Marking the retirement of a chief inspector: what is and what might be

Michael Wilshaw is about to retire as chief inspector of schools.

A chief inspector of schools who on his retirement denounces the stance he has previously taken publicly would be noteworthy at any time. So it was in 1911 when Edmond Holmes published his wonderfully titled book What is and what might be. His views on many issues were diametrically opposed to those of Michael Wilshaw, as illustrated in his recent and last Annual Report.

Holmes had been appointed as an HMI in 1875 and before his retirement in 1910 had inspected hundreds of schools in the era of “payment by results” – a system he describes as “the most fatuous and most pernicious educational system that the mind of man ever devised”.

With disarming honesty (tempered by humour and enhanced by exaggeration) he describes his inspection career : “During the first 18 or 20 years I did as much mischief in the field of education as I possibly could. I spent the next 10 or 12 years in realising little by little what mischief I had done. And I spent the last four or five years in making solemn vows of amendment and reparation”.

It was partly as a result of visiting an elementary school in 1907 that he realised the error of his ways. He pays homage to the school’s head teacher who has “revolutionised the life, not of the school only, but of the whole village” and who has transformed Holmes’ personal outlook on education from “the path of mechanical obedience” to “the path of self-realisation”.

His comments on “What is” are memorably scathing. Here, he warns about educational measurement:

“The implicit assumption that the real results of education are ponderable and measurable is a deadly fallacy which has now the force and the authority of an axiom”.

He is equally withering about the effects of too great an emphasis on test and exam preparation: “In a school which is ridden by the examination incubus the whole atmosphere is charged with deceit. The teacher’s attempt to outwit the examiner is deceitful and…he makes his pupils partners with him in is fraud”.

He criticises inspectors as “mere examiners, mere appraisers   and tabulators of cut and dried results”.

He castigates civil servants for imposing a curriculum “binding on all schools alike. In doing this they put a bit in the mouth of the teacher and drove him, at their pleasure, in this direction and that. And what they did to him they compelled him to do to the child”. There are many more such gems.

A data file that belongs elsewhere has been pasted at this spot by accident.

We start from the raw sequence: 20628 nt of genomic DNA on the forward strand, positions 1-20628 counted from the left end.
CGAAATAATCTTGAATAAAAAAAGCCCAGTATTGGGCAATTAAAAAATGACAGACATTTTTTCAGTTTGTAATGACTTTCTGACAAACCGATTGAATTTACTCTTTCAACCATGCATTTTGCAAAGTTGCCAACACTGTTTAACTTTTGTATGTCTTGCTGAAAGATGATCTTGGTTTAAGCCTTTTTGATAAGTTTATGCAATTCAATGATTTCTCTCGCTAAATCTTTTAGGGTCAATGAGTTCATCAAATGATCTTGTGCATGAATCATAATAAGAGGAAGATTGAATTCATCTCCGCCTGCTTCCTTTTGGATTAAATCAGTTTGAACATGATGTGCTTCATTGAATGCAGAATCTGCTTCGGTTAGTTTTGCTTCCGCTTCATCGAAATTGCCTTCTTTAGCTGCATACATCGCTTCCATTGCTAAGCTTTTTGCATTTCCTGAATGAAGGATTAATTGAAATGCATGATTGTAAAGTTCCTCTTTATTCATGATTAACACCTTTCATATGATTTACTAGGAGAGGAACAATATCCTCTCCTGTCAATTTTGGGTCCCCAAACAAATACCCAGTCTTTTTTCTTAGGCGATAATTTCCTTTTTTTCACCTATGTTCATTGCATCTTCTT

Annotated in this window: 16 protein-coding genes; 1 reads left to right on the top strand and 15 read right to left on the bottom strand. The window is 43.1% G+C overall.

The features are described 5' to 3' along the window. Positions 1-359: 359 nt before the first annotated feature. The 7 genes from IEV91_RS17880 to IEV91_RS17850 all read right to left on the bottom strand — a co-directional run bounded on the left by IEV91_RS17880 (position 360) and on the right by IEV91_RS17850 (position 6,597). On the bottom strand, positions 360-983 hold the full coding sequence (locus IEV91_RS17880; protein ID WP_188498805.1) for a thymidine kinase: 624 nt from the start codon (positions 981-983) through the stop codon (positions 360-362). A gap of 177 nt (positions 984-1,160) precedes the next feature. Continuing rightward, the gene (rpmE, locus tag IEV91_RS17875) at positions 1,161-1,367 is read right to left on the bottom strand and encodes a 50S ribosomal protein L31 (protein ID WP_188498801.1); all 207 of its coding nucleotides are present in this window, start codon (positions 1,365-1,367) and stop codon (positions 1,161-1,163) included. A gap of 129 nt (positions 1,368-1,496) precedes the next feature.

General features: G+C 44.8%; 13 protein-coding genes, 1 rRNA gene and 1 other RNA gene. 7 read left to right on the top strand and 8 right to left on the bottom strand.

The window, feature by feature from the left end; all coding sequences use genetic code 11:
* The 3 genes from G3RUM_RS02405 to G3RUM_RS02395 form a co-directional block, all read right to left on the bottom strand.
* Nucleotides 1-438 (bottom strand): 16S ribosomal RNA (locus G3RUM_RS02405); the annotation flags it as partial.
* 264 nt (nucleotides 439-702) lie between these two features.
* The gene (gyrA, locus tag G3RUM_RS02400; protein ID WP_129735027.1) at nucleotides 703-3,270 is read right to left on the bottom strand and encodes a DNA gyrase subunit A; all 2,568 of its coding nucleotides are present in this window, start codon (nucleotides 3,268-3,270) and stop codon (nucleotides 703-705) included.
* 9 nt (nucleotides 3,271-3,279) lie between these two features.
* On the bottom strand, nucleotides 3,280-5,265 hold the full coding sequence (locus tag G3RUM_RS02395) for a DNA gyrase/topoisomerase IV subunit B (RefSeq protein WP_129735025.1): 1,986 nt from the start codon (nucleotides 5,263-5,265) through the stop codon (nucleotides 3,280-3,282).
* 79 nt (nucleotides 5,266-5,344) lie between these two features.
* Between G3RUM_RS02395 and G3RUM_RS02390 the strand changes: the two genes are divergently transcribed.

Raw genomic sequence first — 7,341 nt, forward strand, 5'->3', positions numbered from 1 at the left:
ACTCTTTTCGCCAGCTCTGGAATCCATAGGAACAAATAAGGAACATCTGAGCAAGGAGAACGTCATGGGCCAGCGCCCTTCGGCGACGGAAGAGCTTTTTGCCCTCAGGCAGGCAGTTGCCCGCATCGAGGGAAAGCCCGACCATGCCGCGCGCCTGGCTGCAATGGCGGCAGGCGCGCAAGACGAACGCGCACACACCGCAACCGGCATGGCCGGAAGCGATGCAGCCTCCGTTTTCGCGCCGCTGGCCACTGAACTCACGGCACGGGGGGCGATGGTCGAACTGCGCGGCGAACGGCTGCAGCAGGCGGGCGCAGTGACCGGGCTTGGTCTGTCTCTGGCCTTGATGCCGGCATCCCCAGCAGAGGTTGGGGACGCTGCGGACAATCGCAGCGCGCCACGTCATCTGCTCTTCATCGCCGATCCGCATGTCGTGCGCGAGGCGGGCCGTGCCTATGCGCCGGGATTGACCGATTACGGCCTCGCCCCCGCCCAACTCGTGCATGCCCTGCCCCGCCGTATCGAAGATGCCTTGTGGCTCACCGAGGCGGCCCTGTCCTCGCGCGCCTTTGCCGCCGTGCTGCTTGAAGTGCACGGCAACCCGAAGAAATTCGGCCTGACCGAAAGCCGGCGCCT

In “What might be” he does, however, offer a positive vision- again in memorable terms. He sees the role of the teacher “is to help the child to grow, healthily, vigorously and symmetrically, on all the planes of his being.”

He believes in eliciting the learners’ “willing cooperation….This will take the form of releasing him from all pressure which is needless and injurious…; and of making him feel trusted and believed in …The next step is to provide him with an attractive programme of school organisation and schoolwork.”

He stresses that “reading, writing and arithmetic are means to ends beyond themselves” and that children should be expected to seek for illumination whenever the find themselves in the dark and to pause inquiringly at every obstacle to their understanding”. He is emphatic that “The real “results” of education are in the child’s heart and mind and soul, beyond the reach of any tape or weighing machine”.

You may not agree with him, Michael Wilshaw certainly wouldn’t, but you will find his views thought-and mind-provoking and perhaps all too relevant to the contemporary context.

Michael Wilshaw, any second thoughts on amendment or reparation as you approach retirement?

What do you think? Any advice for the departing Sir Michael Wilshaw, or his replacement starting in January? Let us know via Twitter…

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Categories: Columnists, Policy and Uncategorized.


  1. RobertYoung3

    What a timely reminder of another set of values about education. Holmes may not have been Sherlock but the wisdom was there to unlock the mysteries of the educational process! Thank you, Colin – as always.

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